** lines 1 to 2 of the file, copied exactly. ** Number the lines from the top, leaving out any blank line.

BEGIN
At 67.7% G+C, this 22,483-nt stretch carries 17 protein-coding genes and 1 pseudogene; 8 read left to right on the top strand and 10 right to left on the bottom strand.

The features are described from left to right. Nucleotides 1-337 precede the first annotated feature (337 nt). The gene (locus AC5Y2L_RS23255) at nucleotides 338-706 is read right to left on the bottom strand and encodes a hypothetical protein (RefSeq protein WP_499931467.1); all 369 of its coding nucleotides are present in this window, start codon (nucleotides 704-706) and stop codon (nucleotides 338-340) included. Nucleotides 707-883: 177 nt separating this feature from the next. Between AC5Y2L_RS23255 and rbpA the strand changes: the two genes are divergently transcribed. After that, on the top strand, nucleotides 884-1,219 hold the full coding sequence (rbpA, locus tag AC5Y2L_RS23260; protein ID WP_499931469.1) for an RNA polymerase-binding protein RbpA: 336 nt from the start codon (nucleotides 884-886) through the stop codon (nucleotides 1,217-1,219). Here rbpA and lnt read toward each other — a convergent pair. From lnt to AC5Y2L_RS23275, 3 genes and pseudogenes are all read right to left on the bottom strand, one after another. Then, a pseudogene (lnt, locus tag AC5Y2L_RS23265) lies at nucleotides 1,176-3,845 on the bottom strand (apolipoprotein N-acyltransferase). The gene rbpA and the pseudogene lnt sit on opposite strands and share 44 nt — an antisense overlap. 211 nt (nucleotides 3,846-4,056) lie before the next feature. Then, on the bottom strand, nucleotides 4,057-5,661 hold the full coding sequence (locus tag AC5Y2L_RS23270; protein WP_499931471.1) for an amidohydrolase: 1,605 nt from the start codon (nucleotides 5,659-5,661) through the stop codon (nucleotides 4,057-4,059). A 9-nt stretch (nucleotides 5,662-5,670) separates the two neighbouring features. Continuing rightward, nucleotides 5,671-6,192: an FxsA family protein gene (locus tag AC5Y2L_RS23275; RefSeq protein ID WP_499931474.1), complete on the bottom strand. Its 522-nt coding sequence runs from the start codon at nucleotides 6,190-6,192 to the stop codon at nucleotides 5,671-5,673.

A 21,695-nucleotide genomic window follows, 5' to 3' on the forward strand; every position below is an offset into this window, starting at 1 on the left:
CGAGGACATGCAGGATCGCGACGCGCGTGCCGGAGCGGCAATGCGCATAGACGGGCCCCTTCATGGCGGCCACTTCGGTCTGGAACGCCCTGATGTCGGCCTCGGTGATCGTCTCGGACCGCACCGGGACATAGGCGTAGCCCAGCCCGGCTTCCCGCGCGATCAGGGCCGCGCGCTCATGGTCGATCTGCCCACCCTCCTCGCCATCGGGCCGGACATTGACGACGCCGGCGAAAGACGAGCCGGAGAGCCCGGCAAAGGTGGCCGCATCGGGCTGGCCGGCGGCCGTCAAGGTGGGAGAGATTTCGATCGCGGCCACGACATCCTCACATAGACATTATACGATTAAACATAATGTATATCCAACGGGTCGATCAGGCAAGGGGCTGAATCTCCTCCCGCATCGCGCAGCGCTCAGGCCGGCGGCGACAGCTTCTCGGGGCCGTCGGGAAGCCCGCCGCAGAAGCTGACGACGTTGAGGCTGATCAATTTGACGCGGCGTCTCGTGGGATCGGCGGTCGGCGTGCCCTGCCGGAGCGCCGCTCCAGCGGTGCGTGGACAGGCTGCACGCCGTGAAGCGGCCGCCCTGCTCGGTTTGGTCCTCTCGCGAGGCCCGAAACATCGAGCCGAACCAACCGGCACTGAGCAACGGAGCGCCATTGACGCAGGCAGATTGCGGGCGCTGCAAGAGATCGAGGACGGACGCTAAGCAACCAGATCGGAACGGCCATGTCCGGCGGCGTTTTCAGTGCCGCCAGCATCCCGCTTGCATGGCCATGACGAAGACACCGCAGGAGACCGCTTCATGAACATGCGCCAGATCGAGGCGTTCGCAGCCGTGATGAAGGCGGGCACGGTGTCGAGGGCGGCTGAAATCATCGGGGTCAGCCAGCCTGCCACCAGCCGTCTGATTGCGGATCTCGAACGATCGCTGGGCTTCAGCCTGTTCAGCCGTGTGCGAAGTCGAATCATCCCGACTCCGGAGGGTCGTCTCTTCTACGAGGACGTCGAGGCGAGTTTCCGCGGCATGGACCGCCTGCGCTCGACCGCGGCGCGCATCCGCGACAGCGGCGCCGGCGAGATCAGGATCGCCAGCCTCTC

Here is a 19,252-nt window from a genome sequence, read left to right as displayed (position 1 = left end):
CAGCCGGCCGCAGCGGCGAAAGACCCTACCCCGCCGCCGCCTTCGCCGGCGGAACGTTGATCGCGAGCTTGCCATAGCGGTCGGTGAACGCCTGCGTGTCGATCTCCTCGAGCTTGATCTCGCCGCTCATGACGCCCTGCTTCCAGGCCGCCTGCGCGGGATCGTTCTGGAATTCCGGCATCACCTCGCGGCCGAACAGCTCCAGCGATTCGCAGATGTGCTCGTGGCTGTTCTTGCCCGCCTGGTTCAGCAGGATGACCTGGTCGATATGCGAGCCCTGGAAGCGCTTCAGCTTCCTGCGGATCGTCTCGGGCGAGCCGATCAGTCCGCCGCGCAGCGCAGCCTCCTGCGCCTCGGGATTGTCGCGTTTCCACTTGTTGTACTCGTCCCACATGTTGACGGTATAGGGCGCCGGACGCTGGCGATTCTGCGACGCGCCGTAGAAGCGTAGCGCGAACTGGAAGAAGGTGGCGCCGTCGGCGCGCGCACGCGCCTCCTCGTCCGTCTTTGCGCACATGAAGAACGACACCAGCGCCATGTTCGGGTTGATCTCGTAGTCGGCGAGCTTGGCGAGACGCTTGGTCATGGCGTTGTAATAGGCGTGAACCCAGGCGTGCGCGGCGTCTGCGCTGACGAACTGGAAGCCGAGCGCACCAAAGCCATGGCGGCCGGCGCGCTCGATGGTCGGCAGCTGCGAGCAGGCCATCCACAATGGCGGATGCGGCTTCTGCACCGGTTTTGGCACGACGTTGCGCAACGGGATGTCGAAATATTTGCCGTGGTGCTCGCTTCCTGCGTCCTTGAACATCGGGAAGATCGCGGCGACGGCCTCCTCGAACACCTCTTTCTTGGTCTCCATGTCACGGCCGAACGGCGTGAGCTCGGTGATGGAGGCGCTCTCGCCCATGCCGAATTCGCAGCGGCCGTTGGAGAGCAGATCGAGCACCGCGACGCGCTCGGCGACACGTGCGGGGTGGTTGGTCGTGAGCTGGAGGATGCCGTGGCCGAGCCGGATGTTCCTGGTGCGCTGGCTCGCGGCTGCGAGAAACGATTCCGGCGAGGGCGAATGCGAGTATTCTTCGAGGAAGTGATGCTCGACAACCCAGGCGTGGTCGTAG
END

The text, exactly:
At 67.7% G+C, this 22,483-nt stretch carries 17 protein-coding genes and 1 pseudogene; 8 read left to right on the top strand and 10 right to left on the bottom strand.

The features are described from left to right. Nucleotides 1-337 precede the first annotated feature (337 nt). The gene (locus AC5Y2L_RS23255) at nucleotides 338-706 is read right to left on the bottom strand and encodes a hypothetical protein (RefSeq protein WP_499931467.1); all 369 of its coding nucleotides are present in this window, start codon (nucleotides 704-706) and stop codon (nucleotides 338-340) included. Nucleotides 707-883: 177 nt separating this feature from the next. Between AC5Y2L_RS23255 and rbpA the strand changes: the two genes are divergently transcribed. After that, on the top strand, nucleotides 884-1,219 hold the full coding sequence (rbpA, locus tag AC5Y2L_RS23260; protein ID WP_499931469.1) for an RNA polymerase-binding protein RbpA: 336 nt from the start codon (nucleotides 884-886) through the stop codon (nucleotides 1,217-1,219). Here rbpA and lnt read toward each other — a convergent pair. From lnt to AC5Y2L_RS23275, 3 genes and pseudogenes are all read right to left on the bottom strand, one after another. Then, a pseudogene (lnt, locus tag AC5Y2L_RS23265) lies at nucleotides 1,176-3,845 on the bottom strand (apolipoprotein N-acyltransferase). The gene rbpA and the pseudogene lnt sit on opposite strands and share 44 nt — an antisense overlap. 211 nt (nucleotides 3,846-4,056) lie before the next feature. Then, on the bottom strand, nucleotides 4,057-5,661 hold the full coding sequence (locus tag AC5Y2L_RS23270; protein WP_499931471.1) for an amidohydrolase: 1,605 nt from the start codon (nucleotides 5,659-5,661) through the stop codon (nucleotides 4,057-4,059). A 9-nt stretch (nucleotides 5,662-5,670) separates the two neighbouring features. Continuing rightward, nucleotides 5,671-6,192: an FxsA family protein gene (locus tag AC5Y2L_RS23275; RefSeq protein ID WP_499931474.1), complete on the bottom strand. Its 522-nt coding sequence runs from the start codon at nucleotides 6,190-6,192 to the stop codon at nucleotides 5,671-5,673.